Maison-de-Verre™ French Theme - Steel/Glass: Paris Architecture - Pierre Chareau

Pierre Chareau's Maison de Verre
The Original Glass House

Presented by Stardust Modern Design

“For architects it represents the road not taken: a lyrical machine whose theatricality is the antithesis of the dry functionalist aesthetic that reigned through much of the 20th century.”
(Nicolai Ousaroff, The New York Times, “The Best House in Paris,” 8/29/07) 

This is, really, the most spectacular or at least the most provocative view of the Maison de Verre - I mean, the door opens up from the street, you look ahead, and it's just this totally bizarre new world up ahead, completely filling the frame.
(Addison Godel, “Flickr,” 8/24/08)

Designed by Pierre Chareau and Bernard Bijvoet, the Maison de Verre translated as “House of Glass,” is a milestone in early modern architectural design. Built in 1932, the house uses various industrial and mechanical fixtures juxtaposed with a traditional style of home furnishings all under the transparency and lightness of the façade.  Unable to expel an elderly woman on the top floor, the house was engraved underneath an existing apartment. As such, the house uses skeleton frame steel construction allowing a free plan and the use of omnipresent lightweight materials, such as glass and glass block.  An interesting aspect of this house is the ubiquitous mechanical fixtures. On the ground floor was a medical suite for Dr. Jean Dalsace. This unusual circulation arrangement was resolved by a rotating screen which hid the private stairs from patients during the day, but framed the stairs at night. Other mechanical components include an overhead trolley from the kitchen to dining room, a retracting stair from the private sitting room to a bedroom, and complex bathroom cupboards and fittings.  Spatial division inside is customizable by the use of sliding, folding, and rotating screens in glass, sheet or perforated metal.  The honesty of materials, variable transparency of forms, and the juxtaposition of “industrial” materials and traditional home décor makes Maison de Verre a landmark in 20th century architecture.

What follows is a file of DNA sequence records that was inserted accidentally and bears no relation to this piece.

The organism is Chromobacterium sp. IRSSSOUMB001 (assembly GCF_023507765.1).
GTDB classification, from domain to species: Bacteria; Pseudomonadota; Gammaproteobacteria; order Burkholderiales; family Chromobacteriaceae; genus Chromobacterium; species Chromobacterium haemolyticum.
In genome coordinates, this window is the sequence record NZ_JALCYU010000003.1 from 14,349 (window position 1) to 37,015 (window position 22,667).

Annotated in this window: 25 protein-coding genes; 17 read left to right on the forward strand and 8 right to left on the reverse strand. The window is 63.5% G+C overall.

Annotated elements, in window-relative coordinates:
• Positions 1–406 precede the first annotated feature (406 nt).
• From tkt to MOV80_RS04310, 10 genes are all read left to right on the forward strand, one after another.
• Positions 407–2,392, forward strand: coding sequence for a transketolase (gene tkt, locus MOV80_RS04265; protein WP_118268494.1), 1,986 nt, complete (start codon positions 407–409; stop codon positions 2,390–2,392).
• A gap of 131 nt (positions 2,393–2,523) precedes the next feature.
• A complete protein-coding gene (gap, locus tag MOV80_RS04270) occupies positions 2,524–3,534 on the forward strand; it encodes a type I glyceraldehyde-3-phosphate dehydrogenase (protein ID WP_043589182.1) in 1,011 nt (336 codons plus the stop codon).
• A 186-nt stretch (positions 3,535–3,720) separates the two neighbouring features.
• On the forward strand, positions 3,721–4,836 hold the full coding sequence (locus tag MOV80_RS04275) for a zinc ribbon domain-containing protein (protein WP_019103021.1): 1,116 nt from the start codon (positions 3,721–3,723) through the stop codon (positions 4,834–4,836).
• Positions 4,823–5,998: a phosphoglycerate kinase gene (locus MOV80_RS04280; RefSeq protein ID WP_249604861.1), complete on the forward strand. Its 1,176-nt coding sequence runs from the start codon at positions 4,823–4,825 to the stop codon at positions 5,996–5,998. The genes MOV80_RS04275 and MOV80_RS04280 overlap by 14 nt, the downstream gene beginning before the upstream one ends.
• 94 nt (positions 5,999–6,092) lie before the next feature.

To visit, you must be in the field of architecture or a related field. You must also reserve 3-4 months in advance for individuals and 5-6 months in advance for groups by emailing Be sure to state the purpose of your tour. The tours only occur on Thursdays and a maximum of ten people are allowed per visit. The cost is 40 euros per person, 20 euros for students and professors of architecture. It might sound steep, but it’s well worth it for an insightful hour and a half visit of such a renown and private home.

How to Get There:
Pierre Chareau Maison de Verre Address
31,  rue Saint-Guillaume ,  7th Arrondisement
Metro:  M4 to Saint-Sulpice or St. Germain-des-Prés, M10/M12 to Sevres-Babylone, M12 to Rue du Bac


Pierre Chareau - Maison de Verre from Not Made TV on Vimeo.